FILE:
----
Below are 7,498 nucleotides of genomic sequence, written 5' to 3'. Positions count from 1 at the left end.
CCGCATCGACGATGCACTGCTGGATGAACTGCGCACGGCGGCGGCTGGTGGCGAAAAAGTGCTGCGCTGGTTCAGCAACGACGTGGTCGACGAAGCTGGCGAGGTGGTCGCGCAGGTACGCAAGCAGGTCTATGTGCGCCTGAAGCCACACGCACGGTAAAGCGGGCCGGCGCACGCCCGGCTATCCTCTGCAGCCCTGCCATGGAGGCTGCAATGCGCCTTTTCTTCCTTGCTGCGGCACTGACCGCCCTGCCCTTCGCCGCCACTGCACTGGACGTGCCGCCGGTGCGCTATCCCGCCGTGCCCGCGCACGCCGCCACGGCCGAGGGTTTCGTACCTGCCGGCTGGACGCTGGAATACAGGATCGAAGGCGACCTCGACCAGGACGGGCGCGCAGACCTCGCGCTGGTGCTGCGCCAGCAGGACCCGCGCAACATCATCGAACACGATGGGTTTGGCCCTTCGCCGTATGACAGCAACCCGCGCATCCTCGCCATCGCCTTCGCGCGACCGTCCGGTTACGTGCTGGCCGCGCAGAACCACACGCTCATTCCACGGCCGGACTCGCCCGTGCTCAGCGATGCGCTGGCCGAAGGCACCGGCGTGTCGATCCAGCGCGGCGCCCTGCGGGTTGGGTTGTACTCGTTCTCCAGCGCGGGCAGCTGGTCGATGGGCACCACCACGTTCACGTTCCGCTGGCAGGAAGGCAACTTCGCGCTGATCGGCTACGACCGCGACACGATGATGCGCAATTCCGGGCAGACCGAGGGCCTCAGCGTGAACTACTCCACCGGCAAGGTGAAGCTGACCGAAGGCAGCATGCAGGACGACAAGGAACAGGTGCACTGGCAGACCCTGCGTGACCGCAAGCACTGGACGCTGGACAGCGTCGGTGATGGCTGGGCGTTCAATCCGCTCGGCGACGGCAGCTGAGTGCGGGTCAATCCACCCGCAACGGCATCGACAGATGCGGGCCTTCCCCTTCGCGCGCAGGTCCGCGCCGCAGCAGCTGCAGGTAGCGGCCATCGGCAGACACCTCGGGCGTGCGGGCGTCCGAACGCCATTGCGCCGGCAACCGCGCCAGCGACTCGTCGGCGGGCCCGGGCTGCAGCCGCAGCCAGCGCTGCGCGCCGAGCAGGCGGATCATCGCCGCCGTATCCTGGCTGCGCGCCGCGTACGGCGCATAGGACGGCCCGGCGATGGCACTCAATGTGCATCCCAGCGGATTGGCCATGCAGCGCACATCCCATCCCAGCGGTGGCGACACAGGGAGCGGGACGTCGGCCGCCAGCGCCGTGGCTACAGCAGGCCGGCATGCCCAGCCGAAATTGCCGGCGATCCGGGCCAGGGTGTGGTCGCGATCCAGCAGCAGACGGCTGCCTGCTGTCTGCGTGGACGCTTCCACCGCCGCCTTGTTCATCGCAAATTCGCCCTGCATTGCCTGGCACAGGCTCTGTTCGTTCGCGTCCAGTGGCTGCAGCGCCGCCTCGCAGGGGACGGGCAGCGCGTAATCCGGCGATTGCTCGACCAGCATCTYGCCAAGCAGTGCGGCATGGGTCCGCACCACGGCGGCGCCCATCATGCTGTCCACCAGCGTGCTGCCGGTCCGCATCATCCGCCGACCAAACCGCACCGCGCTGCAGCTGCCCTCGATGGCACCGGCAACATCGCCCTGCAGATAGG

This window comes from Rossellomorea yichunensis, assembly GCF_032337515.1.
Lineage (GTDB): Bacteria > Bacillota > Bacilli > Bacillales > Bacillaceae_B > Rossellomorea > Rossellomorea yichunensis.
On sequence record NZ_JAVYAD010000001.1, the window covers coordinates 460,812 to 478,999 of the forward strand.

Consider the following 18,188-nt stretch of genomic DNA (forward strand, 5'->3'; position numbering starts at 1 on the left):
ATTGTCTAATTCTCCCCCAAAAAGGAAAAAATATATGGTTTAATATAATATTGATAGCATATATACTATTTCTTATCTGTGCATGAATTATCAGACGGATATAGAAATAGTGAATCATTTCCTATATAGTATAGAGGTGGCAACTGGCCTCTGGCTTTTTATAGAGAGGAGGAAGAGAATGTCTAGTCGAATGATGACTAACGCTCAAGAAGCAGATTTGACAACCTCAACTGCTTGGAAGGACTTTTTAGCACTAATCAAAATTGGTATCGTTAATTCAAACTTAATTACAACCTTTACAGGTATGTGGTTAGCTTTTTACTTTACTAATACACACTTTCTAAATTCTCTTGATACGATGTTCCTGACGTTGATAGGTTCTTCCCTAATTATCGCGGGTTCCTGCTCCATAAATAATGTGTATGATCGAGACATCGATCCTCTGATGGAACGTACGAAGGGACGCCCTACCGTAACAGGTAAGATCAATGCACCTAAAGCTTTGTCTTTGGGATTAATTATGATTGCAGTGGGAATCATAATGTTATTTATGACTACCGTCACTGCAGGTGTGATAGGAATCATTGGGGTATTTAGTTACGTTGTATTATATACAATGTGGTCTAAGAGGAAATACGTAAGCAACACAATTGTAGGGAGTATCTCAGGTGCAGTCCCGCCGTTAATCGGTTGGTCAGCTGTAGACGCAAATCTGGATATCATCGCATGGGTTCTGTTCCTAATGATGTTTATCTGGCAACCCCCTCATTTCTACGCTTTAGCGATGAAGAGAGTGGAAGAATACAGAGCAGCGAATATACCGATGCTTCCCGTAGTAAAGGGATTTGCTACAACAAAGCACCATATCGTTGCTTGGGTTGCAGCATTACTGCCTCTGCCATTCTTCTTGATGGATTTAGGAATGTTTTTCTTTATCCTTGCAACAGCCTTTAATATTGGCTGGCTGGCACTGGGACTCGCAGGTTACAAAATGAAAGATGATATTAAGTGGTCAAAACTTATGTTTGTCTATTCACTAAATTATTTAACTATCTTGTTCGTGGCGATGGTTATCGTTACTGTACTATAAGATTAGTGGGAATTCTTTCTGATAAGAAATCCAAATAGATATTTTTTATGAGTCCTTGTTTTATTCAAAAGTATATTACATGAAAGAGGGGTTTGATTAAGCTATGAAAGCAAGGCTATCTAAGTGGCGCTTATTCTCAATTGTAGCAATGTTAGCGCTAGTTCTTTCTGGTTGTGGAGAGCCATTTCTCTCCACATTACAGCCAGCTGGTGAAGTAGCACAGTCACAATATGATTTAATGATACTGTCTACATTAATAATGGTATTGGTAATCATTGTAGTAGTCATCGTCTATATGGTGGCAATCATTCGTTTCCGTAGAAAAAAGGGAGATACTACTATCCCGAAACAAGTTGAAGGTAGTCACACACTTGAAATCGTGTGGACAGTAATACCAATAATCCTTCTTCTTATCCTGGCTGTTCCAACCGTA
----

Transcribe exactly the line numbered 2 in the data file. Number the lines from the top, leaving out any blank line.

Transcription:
CCGCATCGACGATGCACTGCTGGATGAACTGCGCACGGCGGCGGCTGGTGGCGAAAAAGTGCTGCGCTGGTTCAGCAACGACGTGGTCGACGAAGCTGGCGAGGTGGTCGCGCAGGTACGCAAGCAGGTCTATGTGCGCCTGAAGCCACACGCACGGTAAAGCGGGCCGGCGCACGCCCGGCTATCCTCTGCAGCCCTGCCATGGAGGCTGCAATGCGCCTTTTCTTCCTTGCTGCGGCACTGACCGCCCTGCCCTTCGCCGCCACTGCACTGGACGTGCCGCCGGTGCGCTATCCCGCCGTGCCCGCGCACGCCGCCACGGCCGAGGGTTTCGTACCTGCCGGCTGGACGCTGGAATACAGGATCGAAGGCGACCTCGACCAGGACGGGCGCGCAGACCTCGCGCTGGTGCTGCGCCAGCAGGACCCGCGCAACATCATCGAACACGATGGGTTTGGCCCTTCGCCGTATGACAGCAACCCGCGCATCCTCGCCATCGCCTTCGCGCGACCGTCCGGTTACGTGCTGGCCGCGCAGAACCACACGCTCATTCCACGGCCGGACTCGCCCGTGCTCAGCGATGCGCTGGCCGAAGGCACCGGCGTGTCGATCCAGCGCGGCGCCCTGCGGGTTGGGTTGTACTCGTTCTCCAGCGCGGGCAGCTGGTCGATGGGCACCACCACGTTCACGTTCCGCTGGCAGGAAGGCAACTTCGCGCTGATCGGCTACGACCGCGACACGATGATGCGCAATTCCGGGCAGACCGAGGGCCTCAGCGTGAACTACTCCACCGGCAAGGTGAAGCTGACCGAAGGCAGCATGCAGGACGACAAGGAACAGGTGCACTGGCAGACCCTGCGTGACCGCAAGCACTGGACGCTGGACAGCGTCGGTGATGGCTGGGCGTTCAATCCGCTCGGCGACGGCAGCTGAGTGCGGGTCAATCCACCCGCAACGGCATCGACAGATGCGGGCCTTCCCCTTCGCGCGCAGGTCCGCGCCGCAGCAGCTGCAGGTAGCGGCCATCGGCAGACACCTCGGGCGTGCGGGCGTCCGAACGCCATTGCGCCGGCAACCGCGCCAGCGACTCGTCGGCGGGCCCGGGCTGCAGCCGCAGCCAGCGCTGCGCGCCGAGCAGGCGGATCATCGCCGCCGTATCCTGGCTGCGCGCCGCGTACGGCGCATAGGACGGCCCGGCGATGGCACTCAATGTGCATCCCAGCGGATTGGCCATGCAGCGCACATCCCATCCCAGCGGTGGCGACACAGGGAGCGGGACGTCGGCCGCCAGCGCCGTGGCTACAGCAGGCCGGCATGCCCAGCCGAAATTGCCGGCGATCCGGGCCAGGGTGTGGTCGCGATCCAGCAGCAGACGGCTGCCTGCTGTCTGCGTGGACGCTTCCACCGCCGCCTTGTTCATCGCAAATTCGCCCTGCATTGCCTGGCACAGGCTCTGTTCGTTCGCGTCCAGTGGCTGCAGCGCCGCCTCGCAGGGGACGGGCAGCGCGTAATCCGGCGATTGCTCGACCAGCATCTYGCCAAGCAGTGCGGCATGGGTCCGCACCACGGCGGCGCCCATCATGCTGTCCACCAGCGTGCTGCCGGTCCGCATCATCCGCCGACCAAACCGCACCGCGCTGCAGCTGCCCTCGATGGCACCGGCAACATCGCCCTGCAGATAGG